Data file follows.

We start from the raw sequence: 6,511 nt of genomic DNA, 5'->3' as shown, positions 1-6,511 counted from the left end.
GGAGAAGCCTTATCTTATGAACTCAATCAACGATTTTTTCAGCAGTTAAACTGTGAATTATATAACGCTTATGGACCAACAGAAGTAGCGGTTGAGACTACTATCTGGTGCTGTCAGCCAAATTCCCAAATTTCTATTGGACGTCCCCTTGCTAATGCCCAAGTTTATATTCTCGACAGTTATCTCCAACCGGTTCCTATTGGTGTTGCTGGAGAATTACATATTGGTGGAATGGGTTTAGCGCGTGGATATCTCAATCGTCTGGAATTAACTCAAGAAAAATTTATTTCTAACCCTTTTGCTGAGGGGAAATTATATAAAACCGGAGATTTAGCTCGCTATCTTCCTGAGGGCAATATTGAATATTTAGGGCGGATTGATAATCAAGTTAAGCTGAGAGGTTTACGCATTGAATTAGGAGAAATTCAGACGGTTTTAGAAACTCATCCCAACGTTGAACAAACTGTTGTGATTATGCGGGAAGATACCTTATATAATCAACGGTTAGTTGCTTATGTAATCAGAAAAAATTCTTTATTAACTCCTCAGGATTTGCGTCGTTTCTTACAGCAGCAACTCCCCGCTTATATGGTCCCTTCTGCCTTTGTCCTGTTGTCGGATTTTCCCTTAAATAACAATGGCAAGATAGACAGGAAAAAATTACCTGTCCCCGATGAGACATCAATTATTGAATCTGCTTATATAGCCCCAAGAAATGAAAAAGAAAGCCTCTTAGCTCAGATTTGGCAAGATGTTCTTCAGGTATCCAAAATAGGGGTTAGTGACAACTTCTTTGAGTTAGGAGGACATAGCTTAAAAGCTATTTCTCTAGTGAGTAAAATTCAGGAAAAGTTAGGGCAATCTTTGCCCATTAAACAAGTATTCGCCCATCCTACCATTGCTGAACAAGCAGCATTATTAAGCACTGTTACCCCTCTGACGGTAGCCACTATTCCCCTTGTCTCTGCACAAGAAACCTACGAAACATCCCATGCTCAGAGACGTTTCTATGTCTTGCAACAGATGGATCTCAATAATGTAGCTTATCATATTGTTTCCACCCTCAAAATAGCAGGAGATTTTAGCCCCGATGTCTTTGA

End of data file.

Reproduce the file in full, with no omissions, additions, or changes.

We start from the raw sequence: 6,511 nt of genomic DNA, 5'->3' as shown, positions 1-6,511 counted from the left end.
GGAGAAGCCTTATCTTATGAACTCAATCAACGATTTTTTCAGCAGTTAAACTGTGAATTATATAACGCTTATGGACCAACAGAAGTAGCGGTTGAGACTACTATCTGGTGCTGTCAGCCAAATTCCCAAATTTCTATTGGACGTCCCCTTGCTAATGCCCAAGTTTATATTCTCGACAGTTATCTCCAACCGGTTCCTATTGGTGTTGCTGGAGAATTACATATTGGTGGAATGGGTTTAGCGCGTGGATATCTCAATCGTCTGGAATTAACTCAAGAAAAATTTATTTCTAACCCTTTTGCTGAGGGGAAATTATATAAAACCGGAGATTTAGCTCGCTATCTTCCTGAGGGCAATATTGAATATTTAGGGCGGATTGATAATCAAGTTAAGCTGAGAGGTTTACGCATTGAATTAGGAGAAATTCAGACGGTTTTAGAAACTCATCCCAACGTTGAACAAACTGTTGTGATTATGCGGGAAGATACCTTATATAATCAACGGTTAGTTGCTTATGTAATCAGAAAAAATTCTTTATTAACTCCTCAGGATTTGCGTCGTTTCTTACAGCAGCAACTCCCCGCTTATATGGTCCCTTCTGCCTTTGTCCTGTTGTCGGATTTTCCCTTAAATAACAATGGCAAGATAGACAGGAAAAAATTACCTGTCCCCGATGAGACATCAATTATTGAATCTGCTTATATAGCCCCAAGAAATGAAAAAGAAAGCCTCTTAGCTCAGATTTGGCAAGATGTTCTTCAGGTATCCAAAATAGGGGTTAGTGACAACTTCTTTGAGTTAGGAGGACATAGCTTAAAAGCTATTTCTCTAGTGAGTAAAATTCAGGAAAAGTTAGGGCAATCTTTGCCCATTAAACAAGTATTCGCCCATCCTACCATTGCTGAACAAGCAGCATTATTAAGCACTGTTACCCCTCTGACGGTAGCCACTATTCCCCTTGTCTCTGCACAAGAAACCTACGAAACATCCCATGCTCAGAGACGTTTCTATGTCTTGCAACAGATGGATCTCAATAATGTAGCTTATCATATTGTTTCCACCCTCAAAATAGCAGGAGATTTTAGCCCCGATGTCTTTGA